Thanks to friends and family back home who gave me cards and presents . . . my grandparents, Ruby, the Dillons, and others. Several students and friends from here at HHU and from Yichang sent me text messages and I got more Facebook birthday wishes than I could keep up with.

This year there wasn't a big party with a large group of friends like I've done the last few years (oh the fond memories of roller skating and the murder mystery dinner theater!), but I had a nice relaxing day with beautiful weather and a fun time doing dinner and a movie with Katie and Dave tonight. And I got to talk to my parents and to Kara to finish up the day.

Although birthdays take on a slightly different character as an adult, it's still nice to be treated special for a day. Despite the fact that I now definitively fall into the "late 20s" age bracket, I'm thankful for the past year that God gave me and excited about another year to come.

And I have to make a special point to say Happy Birthday to my sister and best friend. Happy 24th birthday Kara! I hope it doesn't sound cliche, but you really were the best birthday present I ever got! Love you lots! (Yes, my sister and I share the same birthday :)

Friday, November 7, 2008

Fear Factor Food

One of the nights we were in Lu Chun, we went and had Chinese "BBQ". Night market booths with little grills serve beef and lamb kabobs and also potatoes and other roast veggies. The normal meat and veggies are pretty good, but you can also order an assortment of other "meat."

Anyone hungry for some tongue? How about a hoof or a tail? Or intestines? Or something completely unidentifiable?
Karry (one of our Chinese student-friends that went to Lu Chun with us) highly recommended the pig's tail and ordered one for herself. The BBQ lady chopped the tail up with scissors and used a knife to make small slits in the pieces and then grilled it. Karry kept telling me it tasted great, but I couldn't figure out how she was eating it. It's seriously nothing but cartilage. One of the great mysteries of Chinese people . . . how are they able to gnaw on something so tough and rubbery and call it food?

Thursday, November 6, 2008

Terraced Fields

The town of Yuan Yang and the area surrounding Matthew's village are famous for the terraced fields. Since the land is quite mountainous, the peasants terrace the sides of the mountains so that they can have enough flat land to grow rice. Before planting, the fields are flooded and saturated with water making them look like a maze of layered lakes.

Wednesday, November 5, 2008

Gorgeous Rainbow

When we arrived in Lu Chun on Friday, it was raining. But, at one point, the sun came out at just the right angel and there was the most beautiful, brightest rainbow I've ever seen. Actually it was a double rainbow (the second rainbow is there in the photos but it's not as vivid). The rainbow went over the town in a perfect arch and it was visible for more than 5 minutes! Yeah for Brian having a wide-angel lens on his camera that could capture the whole thing.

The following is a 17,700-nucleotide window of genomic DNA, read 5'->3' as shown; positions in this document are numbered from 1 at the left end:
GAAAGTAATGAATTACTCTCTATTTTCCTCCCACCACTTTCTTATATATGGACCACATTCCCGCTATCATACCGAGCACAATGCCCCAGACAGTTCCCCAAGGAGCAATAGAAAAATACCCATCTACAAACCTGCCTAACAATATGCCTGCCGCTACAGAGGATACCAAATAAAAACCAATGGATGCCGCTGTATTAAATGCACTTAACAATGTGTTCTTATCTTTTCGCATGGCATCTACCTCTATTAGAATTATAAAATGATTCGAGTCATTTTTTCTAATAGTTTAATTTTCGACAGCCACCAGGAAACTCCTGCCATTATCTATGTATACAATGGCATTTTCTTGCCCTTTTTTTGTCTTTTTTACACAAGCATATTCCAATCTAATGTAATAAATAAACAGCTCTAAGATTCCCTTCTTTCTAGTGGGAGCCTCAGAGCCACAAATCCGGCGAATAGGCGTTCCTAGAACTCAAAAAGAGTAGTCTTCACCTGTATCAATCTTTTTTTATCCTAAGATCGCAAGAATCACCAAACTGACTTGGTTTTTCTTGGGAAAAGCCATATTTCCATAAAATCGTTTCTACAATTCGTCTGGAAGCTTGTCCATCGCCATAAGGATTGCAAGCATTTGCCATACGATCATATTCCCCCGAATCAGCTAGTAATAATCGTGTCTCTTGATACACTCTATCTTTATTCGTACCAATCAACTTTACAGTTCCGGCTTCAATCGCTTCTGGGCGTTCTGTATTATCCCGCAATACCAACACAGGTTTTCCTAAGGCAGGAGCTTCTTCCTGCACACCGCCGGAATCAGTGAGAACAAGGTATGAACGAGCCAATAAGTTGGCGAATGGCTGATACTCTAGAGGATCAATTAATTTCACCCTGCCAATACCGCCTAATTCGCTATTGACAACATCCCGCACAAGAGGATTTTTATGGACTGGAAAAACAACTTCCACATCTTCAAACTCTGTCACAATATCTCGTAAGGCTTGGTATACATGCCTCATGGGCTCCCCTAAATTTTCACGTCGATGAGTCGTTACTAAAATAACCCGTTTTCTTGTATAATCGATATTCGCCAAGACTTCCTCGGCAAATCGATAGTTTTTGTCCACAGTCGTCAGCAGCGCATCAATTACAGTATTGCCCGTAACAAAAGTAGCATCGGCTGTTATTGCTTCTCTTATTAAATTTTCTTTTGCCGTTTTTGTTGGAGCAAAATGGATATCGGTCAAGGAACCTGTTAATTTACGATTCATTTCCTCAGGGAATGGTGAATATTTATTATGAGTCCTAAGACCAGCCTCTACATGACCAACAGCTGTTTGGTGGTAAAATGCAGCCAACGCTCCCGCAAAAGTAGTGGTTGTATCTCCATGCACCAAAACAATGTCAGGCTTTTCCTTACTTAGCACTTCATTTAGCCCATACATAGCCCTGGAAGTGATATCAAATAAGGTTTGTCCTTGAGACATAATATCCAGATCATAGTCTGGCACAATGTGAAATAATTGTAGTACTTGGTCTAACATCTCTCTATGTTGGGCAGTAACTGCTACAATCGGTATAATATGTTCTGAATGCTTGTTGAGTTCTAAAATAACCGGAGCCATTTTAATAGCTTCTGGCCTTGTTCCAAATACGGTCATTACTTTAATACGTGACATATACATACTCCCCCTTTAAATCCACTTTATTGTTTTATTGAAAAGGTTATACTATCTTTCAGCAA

Almost seems like these photos aren't real, especially the one of Brian. It looks like he was superimposed onto a rainbow background. But I know it's real, I was right there!

Tuesday, November 4, 2008

Long Table Festival

This past weekend, I got to go see the "Long Table Festival" (or if you directly translate the Chinese, the "Long Street Feast") in the town of Lu Chun. Brian drove his jeep and another friend drove his car the 6 hours from Mengzi to Lu Chun. There were 8 of us in our group. The Long Table Festival is the biggest holiday for the Hani minority group. Matthew, one of our closest student-friends here at HHU, is Hani and he came with us and taught us a lot about the Hani people.

There are over 3,000 tables set up in Lu Chun for the festival! It goes for literally miles through the one main street in the town. When I asked how the logistics worked, I was told that the government pays local Hani families to provide the food and serve a group of tables (maybe 3 or 4). Guests then buy tickets to attend the festival. It's like a giant pot-luck. Sadly it was pouring down rain most of the time we were in Lu Chun but we still had a fun weekend.

Brian's umbrella broke so he went out in search of a big "manly" umbrella. This is what he bought. We laughed and laughed when he carried that massive umbrella down the crowded streets.
A lot happened this weekend and it's hard to cover it all on my blog. Besides all the Long Table Festivities, we made a trip out to Matthew's remote village where his parents and extended family live. I'll probably do a few more posts about the trip, but if you want to see an online album with captions, you can click on this link - Long Table Festival.